Skylights featured on Astronomy Picture of the Day

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Skylights featured nine times on Earth Science Picture of the Day: 1 2 3 4 5 6 7 8 9 -- Full List Restored!

full Moon corona

Photo of the Week. A diffraction corona, caused by the mutual interference of light waves as they pass through light clouds and dramatically highlighted by thicker ones, surrounds the full Moon. See the corona around the crescent.

Astronomy news for the two weeks starting Friday, January 16, 2015.

Back to fortnights for a bit: thanks for your patience. The next skylights will appear January 30, 2016.

We start with the Moon late in its waning crescent phase, which ends at new Moon on the morning of Tuesday, January 20. The morning of Saturday the 17th, the rising crescent will appear well to the left of Antares in Scorpius and down and to the left of Saturn. From new Moon we look to evening western twilight to see the waxing crescent climb toward first quarter, which takes place on the night of Monday the 26th around the time of moonset in North America. It then enters the waxing gibbous phase as it plows toward full Moon on February 3. The night of Wednesday the 21st the Moon passes well north of Venus, then the next night north of Mars. After the quarter, the Moon invades Taurus. The night of Wednesday the 28th, find it to the west of the Hyades and Aldebaran and to the south of the Pleiades. The following evening it will switch to the other side of the bright orange star. The Moon passes perigee, where it is closest to Earth, on Wednesday the 21st.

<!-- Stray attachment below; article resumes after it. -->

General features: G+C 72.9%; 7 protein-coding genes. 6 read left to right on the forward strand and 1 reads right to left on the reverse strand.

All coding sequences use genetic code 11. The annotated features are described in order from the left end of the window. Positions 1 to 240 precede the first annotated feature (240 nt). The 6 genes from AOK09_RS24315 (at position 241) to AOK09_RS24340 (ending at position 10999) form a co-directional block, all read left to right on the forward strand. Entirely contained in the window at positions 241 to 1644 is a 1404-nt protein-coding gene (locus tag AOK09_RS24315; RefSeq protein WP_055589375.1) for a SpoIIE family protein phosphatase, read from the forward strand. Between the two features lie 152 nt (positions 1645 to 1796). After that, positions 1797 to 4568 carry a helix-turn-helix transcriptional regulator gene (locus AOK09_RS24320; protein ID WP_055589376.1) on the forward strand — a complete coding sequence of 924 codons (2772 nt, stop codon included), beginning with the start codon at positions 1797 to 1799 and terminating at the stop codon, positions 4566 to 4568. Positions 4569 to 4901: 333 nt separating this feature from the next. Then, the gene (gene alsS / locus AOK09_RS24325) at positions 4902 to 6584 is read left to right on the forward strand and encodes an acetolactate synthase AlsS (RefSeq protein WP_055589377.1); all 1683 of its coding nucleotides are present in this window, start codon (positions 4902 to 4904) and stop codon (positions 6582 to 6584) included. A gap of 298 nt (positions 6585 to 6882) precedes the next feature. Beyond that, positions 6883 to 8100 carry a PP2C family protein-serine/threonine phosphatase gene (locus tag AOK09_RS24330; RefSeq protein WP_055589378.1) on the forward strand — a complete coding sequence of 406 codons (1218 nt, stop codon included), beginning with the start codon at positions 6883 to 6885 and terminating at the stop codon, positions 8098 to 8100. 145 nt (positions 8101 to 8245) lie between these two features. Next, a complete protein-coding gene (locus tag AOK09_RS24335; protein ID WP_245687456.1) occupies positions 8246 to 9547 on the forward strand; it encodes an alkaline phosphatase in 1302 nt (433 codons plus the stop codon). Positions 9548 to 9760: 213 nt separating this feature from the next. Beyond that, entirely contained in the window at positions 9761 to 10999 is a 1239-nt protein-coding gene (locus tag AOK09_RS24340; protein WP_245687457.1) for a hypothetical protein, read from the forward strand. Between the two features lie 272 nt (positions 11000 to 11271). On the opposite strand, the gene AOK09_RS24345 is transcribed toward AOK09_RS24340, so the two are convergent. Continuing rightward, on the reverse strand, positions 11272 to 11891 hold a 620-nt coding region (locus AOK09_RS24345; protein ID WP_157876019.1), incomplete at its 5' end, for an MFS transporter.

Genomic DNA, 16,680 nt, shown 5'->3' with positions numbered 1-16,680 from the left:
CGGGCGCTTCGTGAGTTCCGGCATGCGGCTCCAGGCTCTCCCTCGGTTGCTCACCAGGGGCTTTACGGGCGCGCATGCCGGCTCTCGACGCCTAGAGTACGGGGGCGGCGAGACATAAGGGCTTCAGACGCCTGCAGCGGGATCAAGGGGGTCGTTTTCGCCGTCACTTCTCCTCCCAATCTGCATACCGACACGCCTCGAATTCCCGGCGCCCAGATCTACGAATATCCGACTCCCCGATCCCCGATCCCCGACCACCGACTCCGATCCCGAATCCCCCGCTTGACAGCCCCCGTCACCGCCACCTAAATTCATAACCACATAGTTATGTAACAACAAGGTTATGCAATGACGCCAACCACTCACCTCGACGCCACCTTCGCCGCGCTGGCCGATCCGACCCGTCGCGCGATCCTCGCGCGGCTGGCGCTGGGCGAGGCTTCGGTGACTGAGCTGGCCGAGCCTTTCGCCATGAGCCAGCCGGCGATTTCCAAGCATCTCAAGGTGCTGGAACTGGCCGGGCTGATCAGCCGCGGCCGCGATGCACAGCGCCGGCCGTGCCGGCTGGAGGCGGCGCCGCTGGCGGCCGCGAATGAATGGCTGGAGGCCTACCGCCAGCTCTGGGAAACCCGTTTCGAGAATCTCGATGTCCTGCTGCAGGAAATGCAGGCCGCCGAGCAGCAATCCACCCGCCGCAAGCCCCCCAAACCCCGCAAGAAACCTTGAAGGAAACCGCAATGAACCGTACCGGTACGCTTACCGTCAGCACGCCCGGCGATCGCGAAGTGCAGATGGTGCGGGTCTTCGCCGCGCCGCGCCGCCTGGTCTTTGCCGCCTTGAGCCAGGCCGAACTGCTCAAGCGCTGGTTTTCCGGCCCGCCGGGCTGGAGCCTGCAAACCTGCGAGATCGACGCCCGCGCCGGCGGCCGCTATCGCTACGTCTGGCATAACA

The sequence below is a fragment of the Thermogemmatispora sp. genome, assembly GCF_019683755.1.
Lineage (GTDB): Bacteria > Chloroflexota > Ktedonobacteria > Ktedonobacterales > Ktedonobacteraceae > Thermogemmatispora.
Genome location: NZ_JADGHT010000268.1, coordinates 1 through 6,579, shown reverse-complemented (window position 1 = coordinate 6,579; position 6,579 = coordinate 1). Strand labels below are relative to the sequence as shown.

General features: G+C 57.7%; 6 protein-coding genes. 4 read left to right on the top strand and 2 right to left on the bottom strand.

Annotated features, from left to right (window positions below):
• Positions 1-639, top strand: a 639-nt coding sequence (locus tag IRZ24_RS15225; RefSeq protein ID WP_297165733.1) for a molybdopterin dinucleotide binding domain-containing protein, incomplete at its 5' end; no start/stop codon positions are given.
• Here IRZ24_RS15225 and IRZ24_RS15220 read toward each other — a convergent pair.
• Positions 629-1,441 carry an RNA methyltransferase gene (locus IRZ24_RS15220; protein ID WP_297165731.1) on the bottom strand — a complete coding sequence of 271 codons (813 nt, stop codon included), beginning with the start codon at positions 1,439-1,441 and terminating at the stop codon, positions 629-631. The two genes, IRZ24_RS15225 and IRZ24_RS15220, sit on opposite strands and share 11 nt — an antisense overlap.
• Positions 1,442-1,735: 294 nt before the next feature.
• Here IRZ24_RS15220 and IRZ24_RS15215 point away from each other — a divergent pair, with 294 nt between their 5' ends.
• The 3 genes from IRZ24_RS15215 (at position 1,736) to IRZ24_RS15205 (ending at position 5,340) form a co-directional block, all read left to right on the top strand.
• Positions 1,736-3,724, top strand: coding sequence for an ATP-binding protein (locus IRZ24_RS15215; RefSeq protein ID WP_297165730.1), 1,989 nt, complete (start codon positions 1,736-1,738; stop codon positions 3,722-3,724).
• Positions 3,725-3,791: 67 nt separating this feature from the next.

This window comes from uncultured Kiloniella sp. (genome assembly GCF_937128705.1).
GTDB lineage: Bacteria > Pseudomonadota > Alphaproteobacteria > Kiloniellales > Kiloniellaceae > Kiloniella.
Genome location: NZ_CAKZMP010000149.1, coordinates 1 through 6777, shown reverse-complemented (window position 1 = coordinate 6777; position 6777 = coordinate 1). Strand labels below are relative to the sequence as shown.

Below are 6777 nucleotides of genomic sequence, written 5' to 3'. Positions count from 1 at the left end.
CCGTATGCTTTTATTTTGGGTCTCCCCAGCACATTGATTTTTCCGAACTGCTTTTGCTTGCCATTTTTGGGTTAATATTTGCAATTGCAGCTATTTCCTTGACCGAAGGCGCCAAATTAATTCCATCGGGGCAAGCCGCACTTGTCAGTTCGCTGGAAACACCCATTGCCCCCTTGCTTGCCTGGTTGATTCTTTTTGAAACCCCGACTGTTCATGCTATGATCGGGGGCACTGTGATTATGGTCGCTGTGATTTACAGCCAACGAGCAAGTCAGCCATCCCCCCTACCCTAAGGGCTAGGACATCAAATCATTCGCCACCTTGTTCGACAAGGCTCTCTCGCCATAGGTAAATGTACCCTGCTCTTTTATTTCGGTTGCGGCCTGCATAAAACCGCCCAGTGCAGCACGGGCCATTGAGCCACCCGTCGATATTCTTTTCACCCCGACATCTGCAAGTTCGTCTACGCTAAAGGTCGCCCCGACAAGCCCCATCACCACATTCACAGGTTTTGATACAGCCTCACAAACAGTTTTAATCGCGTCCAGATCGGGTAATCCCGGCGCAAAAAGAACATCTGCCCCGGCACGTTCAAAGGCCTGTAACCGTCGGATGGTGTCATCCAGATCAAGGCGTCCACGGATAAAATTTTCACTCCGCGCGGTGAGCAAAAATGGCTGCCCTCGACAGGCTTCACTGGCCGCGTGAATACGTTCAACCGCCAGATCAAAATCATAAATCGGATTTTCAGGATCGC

In the west, Venus is getting ever higher, and as our fortnight opens sets just after the end of evening twilight. It will make a glorious sight this spring and early summer. Early in our extended period, Venus hovers near fainter Mercury, the little planet quickly disappearing then passing inferior conjunction with the Sun on Friday the 30th. The show really belongs to Jupiter, which rises (still in western Leo to the west of Regulus) about as Venus sets and twilight ends, and is with us all night, crossing the meridian high to the south shortly past midnight. Not long after (about 3:30 AM at the start of our session, 2:30 AM at the end) we get to see Jupiter's brother planet Saturn loft itself over the southeastern horizon just off the tip of the head of Scorpius and nicely above Antares. Back in the west, Mars, now deep in Aquarius approaching Pisces, reliably sets at 8 PM. On Monday the 19th, the red planet will pass a mere two-tenths of a degree south of much fainter Neptune, making for a fine telescopic event.

With good fortune, if it's bright enough, you might get to see Comet Lovejoy as it climbs west of Taurus and the Pleiades then southwest of Perseus, between it and Triangulum (the Triangle). Lovejoy is clearly a drop-in from the distant Oort Cloud of icy comets that were ejected by the giant planets during the formation of the solar system. As such it is pretty unpredictable. If you can't see it, try scanning around with binoculars.

Perseus and Auriga stand high nearly overhead in mid evening, the two making a nifty triangle with Taurus to the south, and Orion even farther below, the winter skies filling with brilliant stars. Fainter, Eridanus, the River, winds to the southwest of Orion then for northerners below the horizon where it ends in beautiful bluish Achernar.

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